Bluebird Flour copyWriters and artists love aprons.

We wear  a lot of them.

Photo on 1-11-14 at 12.13 PM #2Photo on 1-11-14 at 12.17 PM #2Photo on 1-11-14 at 12.17 PM #3Photo on 1-11-14 at 12.22 PMPhoto on 1-11-14 at 12.27 PMWe wear out a lot of them.

When I put on an apron it means I’m ready to write, paint, draw and imagine.

My other favorite thing to wear is hiking boots. I wear out a lot of those, too.

Photo on 1-11-14 at 12.43 PM #2

To find out about more than aprons,

click here for answers to the questions kids ask me all the time!


All material on this site, both text and graphics, is © Betsy James, and may not be used commercially without her permission.

6 Comments on “About…aprons?

  1. Hilarious Betsy. You’ve inspired me to look for an appropriate apron. I used to wear lab coats when painting but have run out of them in my HImalayan studio. An apron is something that I should be able to find.
    It looks like you are having such fun with yours!

    • Lab coats! I never thought of that, and I should have. (My mother was a zoologist.) But aprons are great. Just be sure, whether they’re custom or off the rack, that the material is thick enough. Otherwise you’ll find you’ve painted a masterpiece on your favorite shirt.

  2. Yes, I remember that one of your parents was a zoologist. Isnpt there an entomologist in there somewhere too?
    OK I will check for thickness…and fleas at the same time. Nothing like bringing home some new clothes from the local fair and finding out that you’ve brought a colony of fleas along with them.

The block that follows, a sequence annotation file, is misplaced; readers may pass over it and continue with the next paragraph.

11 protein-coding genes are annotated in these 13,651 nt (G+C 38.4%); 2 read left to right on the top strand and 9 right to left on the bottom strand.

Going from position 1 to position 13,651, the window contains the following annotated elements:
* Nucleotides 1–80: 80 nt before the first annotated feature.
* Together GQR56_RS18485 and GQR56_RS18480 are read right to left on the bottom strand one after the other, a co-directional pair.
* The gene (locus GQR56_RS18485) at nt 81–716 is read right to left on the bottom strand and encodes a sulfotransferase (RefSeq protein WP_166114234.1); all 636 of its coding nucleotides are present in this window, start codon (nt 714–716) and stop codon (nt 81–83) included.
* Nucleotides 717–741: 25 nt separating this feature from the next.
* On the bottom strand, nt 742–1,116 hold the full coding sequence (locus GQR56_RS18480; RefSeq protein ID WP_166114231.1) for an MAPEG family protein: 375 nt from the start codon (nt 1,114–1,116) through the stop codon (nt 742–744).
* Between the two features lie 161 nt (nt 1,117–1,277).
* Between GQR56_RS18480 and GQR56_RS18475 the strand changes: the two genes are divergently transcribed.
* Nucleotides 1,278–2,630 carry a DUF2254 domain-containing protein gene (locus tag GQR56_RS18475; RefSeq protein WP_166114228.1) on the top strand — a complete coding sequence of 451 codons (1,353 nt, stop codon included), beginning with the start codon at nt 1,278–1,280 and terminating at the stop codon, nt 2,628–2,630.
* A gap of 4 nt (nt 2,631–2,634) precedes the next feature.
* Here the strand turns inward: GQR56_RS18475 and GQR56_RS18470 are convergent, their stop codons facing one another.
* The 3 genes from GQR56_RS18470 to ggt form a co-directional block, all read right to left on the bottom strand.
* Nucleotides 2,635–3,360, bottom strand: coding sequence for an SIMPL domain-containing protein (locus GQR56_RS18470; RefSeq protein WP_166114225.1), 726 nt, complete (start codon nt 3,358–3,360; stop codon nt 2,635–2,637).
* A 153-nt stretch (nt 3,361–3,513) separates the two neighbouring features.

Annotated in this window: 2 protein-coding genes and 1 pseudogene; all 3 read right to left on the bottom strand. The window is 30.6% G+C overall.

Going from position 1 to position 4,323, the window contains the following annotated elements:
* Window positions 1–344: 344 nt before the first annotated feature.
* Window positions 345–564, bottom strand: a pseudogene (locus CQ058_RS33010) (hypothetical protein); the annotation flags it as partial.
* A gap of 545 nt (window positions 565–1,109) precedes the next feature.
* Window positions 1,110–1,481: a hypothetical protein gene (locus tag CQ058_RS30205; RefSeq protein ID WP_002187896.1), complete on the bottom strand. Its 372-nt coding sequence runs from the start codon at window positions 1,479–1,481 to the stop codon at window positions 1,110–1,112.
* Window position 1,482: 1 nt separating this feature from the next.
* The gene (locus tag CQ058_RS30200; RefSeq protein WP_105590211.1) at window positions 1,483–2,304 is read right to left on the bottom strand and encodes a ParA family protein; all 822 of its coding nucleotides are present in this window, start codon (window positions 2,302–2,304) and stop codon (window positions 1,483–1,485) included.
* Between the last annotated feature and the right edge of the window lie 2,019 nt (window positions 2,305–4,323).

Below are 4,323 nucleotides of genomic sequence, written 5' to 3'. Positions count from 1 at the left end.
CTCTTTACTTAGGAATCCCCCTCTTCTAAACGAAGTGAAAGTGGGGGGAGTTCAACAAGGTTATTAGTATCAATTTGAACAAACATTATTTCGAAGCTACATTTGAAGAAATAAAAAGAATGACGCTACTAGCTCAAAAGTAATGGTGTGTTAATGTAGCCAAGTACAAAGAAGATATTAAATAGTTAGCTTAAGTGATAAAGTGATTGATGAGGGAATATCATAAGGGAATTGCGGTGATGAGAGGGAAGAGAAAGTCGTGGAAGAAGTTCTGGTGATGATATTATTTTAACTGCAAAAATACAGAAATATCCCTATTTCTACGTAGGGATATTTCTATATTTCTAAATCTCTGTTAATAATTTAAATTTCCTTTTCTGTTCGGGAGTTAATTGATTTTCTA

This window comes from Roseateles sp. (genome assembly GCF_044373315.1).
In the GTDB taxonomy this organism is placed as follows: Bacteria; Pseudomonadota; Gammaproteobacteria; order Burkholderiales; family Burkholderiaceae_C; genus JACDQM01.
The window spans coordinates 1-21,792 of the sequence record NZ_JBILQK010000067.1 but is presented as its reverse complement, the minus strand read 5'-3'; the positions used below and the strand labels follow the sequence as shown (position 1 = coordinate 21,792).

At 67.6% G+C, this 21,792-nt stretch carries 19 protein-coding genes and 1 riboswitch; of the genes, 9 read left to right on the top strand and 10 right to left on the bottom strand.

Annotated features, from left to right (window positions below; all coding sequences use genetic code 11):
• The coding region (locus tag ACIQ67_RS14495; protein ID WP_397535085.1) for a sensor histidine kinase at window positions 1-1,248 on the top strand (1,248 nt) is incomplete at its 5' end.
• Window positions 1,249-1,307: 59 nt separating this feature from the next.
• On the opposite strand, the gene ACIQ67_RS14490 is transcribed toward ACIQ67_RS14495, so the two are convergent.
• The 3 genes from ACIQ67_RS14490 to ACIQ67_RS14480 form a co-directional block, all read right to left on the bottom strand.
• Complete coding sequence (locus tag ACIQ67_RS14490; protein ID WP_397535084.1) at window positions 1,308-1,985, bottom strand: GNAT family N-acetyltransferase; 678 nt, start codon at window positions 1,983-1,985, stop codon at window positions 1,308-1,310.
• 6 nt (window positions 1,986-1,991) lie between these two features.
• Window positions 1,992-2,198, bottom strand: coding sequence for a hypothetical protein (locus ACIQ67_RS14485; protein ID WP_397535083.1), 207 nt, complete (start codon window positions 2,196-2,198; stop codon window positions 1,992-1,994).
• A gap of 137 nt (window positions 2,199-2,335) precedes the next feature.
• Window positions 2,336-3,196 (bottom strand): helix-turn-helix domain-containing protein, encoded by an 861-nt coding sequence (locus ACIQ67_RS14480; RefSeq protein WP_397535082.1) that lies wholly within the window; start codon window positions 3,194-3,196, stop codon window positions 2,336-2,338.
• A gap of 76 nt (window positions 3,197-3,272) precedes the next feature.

• Mother zoologist (Berkeley ca. 1939–only woman in the department!), father geologist. A nice legacy. And fleas are better than bedbugs!

  3. You’ve got that right…I’ll take fleas everyone, given that choice.
    My father was also a scientist, animal nutritionist with Agriculture Canada, poultry division. I was trained as a biologist and ended up working at the same location as my Dad for a while, the Central Experimental Farm in Ottawa, drawing aphids, flies and later microlepidoptera. It was a great gig, using binocular scopes and compound microscopes with drawing tubes attached.

    • Interesting: my first paid gig, at sixteen, was drawing mayflies. Nothing so fancy as drawing tubes. Just scratched glasses and a crick in the neck. It was fun. It took me ages to shake tight, precise ink line, though.

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